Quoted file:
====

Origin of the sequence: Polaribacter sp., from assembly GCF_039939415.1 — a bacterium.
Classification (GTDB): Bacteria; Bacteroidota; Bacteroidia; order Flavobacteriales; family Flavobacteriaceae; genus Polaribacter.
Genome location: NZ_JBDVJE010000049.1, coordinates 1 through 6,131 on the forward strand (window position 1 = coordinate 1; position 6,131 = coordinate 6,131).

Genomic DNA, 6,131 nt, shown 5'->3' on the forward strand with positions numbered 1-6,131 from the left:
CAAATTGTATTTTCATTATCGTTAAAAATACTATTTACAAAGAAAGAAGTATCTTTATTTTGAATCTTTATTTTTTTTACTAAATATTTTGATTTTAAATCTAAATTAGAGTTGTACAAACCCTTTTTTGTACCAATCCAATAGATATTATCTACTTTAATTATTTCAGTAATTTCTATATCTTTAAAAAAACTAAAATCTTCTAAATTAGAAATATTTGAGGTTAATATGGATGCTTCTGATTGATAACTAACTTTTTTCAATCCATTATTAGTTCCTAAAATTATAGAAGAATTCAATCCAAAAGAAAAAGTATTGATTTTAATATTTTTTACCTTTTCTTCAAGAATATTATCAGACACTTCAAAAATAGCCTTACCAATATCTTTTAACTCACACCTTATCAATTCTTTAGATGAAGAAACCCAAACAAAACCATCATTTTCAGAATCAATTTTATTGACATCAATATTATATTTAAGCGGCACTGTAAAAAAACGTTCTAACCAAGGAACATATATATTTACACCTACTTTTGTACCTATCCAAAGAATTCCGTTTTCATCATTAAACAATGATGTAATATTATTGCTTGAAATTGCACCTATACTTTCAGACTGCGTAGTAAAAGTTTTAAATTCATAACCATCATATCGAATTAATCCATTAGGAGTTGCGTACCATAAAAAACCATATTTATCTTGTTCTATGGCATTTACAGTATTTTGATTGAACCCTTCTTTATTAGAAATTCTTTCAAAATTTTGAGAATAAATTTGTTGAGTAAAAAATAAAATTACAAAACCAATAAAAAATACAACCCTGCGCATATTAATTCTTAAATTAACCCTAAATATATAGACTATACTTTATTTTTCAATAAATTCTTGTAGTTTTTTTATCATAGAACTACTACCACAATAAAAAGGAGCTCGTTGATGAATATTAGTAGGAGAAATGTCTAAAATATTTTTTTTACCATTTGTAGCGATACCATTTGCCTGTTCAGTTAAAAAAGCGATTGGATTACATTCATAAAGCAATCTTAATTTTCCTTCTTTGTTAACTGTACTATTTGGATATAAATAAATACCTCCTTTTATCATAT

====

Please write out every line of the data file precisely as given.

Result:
Origin of the sequence: Polaribacter sp., from assembly GCF_039939415.1 — a bacterium.
Classification (GTDB): Bacteria; Bacteroidota; Bacteroidia; order Flavobacteriales; family Flavobacteriaceae; genus Polaribacter.
Genome location: NZ_JBDVJE010000049.1, coordinates 1 through 6,131 on the forward strand (window position 1 = coordinate 1; position 6,131 = coordinate 6,131).

Genomic DNA, 6,131 nt, shown 5'->3' on the forward strand with positions numbered 1-6,131 from the left:
CAAATTGTATTTTCATTATCGTTAAAAATACTATTTACAAAGAAAGAAGTATCTTTATTTTGAATCTTTATTTTTTTTACTAAATATTTTGATTTTAAATCTAAATTAGAGTTGTACAAACCCTTTTTTGTACCAATCCAATAGATATTATCTACTTTAATTATTTCAGTAATTTCTATATCTTTAAAAAAACTAAAATCTTCTAAATTAGAAATATTTGAGGTTAATATGGATGCTTCTGATTGATAACTAACTTTTTTCAATCCATTATTAGTTCCTAAAATTATAGAAGAATTCAATCCAAAAGAAAAAGTATTGATTTTAATATTTTTTACCTTTTCTTCAAGAATATTATCAGACACTTCAAAAATAGCCTTACCAATATCTTTTAACTCACACCTTATCAATTCTTTAGATGAAGAAACCCAAACAAAACCATCATTTTCAGAATCAATTTTATTGACATCAATATTATATTTAAGCGGCACTGTAAAAAAACGTTCTAACCAAGGAACATATATATTTACACCTACTTTTGTACCTATCCAAAGAATTCCGTTTTCATCATTAAACAATGATGTAATATTATTGCTTGAAATTGCACCTATACTTTCAGACTGCGTAGTAAAAGTTTTAAATTCATAACCATCATATCGAATTAATCCATTAGGAGTTGCGTACCATAAAAAACCATATTTATCTTGTTCTATGGCATTTACAGTATTTTGATTGAACCCTTCTTTATTAGAAATTCTTTCAAAATTTTGAGAATAAATTTGTTGAGTAAAAAATAAAATTACAAAACCAATAAAAAATACAACCCTGCGCATATTAATTCTTAAATTAACCCTAAATATATAGACTATACTTTATTTTTCAATAAATTCTTGTAGTTTTTTTATCATAGAACTACTACCACAATAAAAAGGAGCTCGTTGATGAATATTAGTAGGAGAAATGTCTAAAATATTTTTTTTACCATTTGTAGCGATACCATTTGCCTGTTCAGTTAAAAAAGCGATTGGATTACATTCATAAAGCAATCTTAATTTTCCTTCTTTGTTAACTGTACTATTTGGATATAAATAAATACCTCCTTTTATCATAT